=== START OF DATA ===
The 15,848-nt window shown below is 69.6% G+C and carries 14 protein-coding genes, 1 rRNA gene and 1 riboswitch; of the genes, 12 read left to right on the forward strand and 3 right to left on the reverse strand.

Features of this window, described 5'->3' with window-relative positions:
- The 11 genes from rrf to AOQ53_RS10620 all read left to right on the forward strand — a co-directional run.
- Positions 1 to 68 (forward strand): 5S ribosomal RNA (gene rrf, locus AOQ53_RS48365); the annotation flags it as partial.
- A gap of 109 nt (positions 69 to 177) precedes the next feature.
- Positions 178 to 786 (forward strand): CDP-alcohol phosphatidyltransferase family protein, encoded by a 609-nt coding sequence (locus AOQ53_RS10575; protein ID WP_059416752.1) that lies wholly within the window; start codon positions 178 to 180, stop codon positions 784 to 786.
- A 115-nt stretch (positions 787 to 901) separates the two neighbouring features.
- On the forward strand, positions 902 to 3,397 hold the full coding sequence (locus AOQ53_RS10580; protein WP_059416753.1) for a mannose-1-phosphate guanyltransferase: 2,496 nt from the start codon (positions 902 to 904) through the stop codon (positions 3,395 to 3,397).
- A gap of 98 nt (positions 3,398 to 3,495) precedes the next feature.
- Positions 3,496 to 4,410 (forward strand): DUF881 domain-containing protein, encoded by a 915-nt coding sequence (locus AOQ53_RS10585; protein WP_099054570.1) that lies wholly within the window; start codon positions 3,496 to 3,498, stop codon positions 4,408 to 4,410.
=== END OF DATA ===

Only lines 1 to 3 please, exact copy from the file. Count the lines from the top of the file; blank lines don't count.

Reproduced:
The 15,848-nt window shown below is 69.6% G+C and carries 14 protein-coding genes, 1 rRNA gene and 1 riboswitch; of the genes, 12 read left to right on the forward strand and 3 right to left on the reverse strand.

Features of this window, described 5'->3' with window-relative positions:
- The 11 genes from rrf to AOQ53_RS10620 all read left to right on the forward strand — a co-directional run.